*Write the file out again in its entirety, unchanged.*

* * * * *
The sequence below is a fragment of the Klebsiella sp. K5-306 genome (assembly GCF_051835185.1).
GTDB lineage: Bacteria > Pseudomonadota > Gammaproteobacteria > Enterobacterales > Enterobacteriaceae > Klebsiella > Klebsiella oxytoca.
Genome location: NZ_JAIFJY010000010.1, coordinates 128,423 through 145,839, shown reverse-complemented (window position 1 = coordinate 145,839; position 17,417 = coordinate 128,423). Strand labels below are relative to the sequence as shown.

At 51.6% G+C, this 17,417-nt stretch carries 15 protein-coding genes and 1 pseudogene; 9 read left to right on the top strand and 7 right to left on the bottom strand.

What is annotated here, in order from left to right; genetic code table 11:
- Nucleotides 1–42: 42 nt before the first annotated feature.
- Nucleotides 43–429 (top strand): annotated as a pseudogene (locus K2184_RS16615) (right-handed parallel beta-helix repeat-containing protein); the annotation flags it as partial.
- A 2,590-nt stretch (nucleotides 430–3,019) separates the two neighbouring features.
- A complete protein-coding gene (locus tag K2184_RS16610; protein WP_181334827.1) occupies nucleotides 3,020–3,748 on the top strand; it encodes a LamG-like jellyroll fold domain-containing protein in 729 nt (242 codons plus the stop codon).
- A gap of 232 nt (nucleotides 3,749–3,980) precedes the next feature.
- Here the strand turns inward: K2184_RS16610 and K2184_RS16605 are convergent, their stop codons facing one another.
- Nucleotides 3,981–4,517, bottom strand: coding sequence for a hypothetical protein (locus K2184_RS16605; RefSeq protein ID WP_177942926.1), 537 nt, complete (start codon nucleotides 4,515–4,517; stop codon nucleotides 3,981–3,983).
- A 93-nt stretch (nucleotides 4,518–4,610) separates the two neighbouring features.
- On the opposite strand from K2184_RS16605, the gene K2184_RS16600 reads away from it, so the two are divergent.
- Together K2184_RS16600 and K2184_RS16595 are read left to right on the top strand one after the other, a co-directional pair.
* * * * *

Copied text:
The sequence below is a fragment of the Klebsiella sp. K5-306 genome (assembly GCF_051835185.1).
GTDB lineage: Bacteria > Pseudomonadota > Gammaproteobacteria > Enterobacterales > Enterobacteriaceae > Klebsiella > Klebsiella oxytoca.
Genome location: NZ_JAIFJY010000010.1, coordinates 128,423 through 145,839, shown reverse-complemented (window position 1 = coordinate 145,839; position 17,417 = coordinate 128,423). Strand labels below are relative to the sequence as shown.

At 51.6% G+C, this 17,417-nt stretch carries 15 protein-coding genes and 1 pseudogene; 9 read left to right on the top strand and 7 right to left on the bottom strand.

What is annotated here, in order from left to right; genetic code table 11:
- Nucleotides 1–42: 42 nt before the first annotated feature.
- Nucleotides 43–429 (top strand): annotated as a pseudogene (locus K2184_RS16615) (right-handed parallel beta-helix repeat-containing protein); the annotation flags it as partial.
- A 2,590-nt stretch (nucleotides 430–3,019) separates the two neighbouring features.
- A complete protein-coding gene (locus tag K2184_RS16610; protein WP_181334827.1) occupies nucleotides 3,020–3,748 on the top strand; it encodes a LamG-like jellyroll fold domain-containing protein in 729 nt (242 codons plus the stop codon).
- A gap of 232 nt (nucleotides 3,749–3,980) precedes the next feature.
- Here the strand turns inward: K2184_RS16610 and K2184_RS16605 are convergent, their stop codons facing one another.
- Nucleotides 3,981–4,517, bottom strand: coding sequence for a hypothetical protein (locus K2184_RS16605; RefSeq protein ID WP_177942926.1), 537 nt, complete (start codon nucleotides 4,515–4,517; stop codon nucleotides 3,981–3,983).
- A 93-nt stretch (nucleotides 4,518–4,610) separates the two neighbouring features.
- On the opposite strand from K2184_RS16605, the gene K2184_RS16600 reads away from it, so the two are divergent.
- Together K2184_RS16600 and K2184_RS16595 are read left to right on the top strand one after the other, a co-directional pair.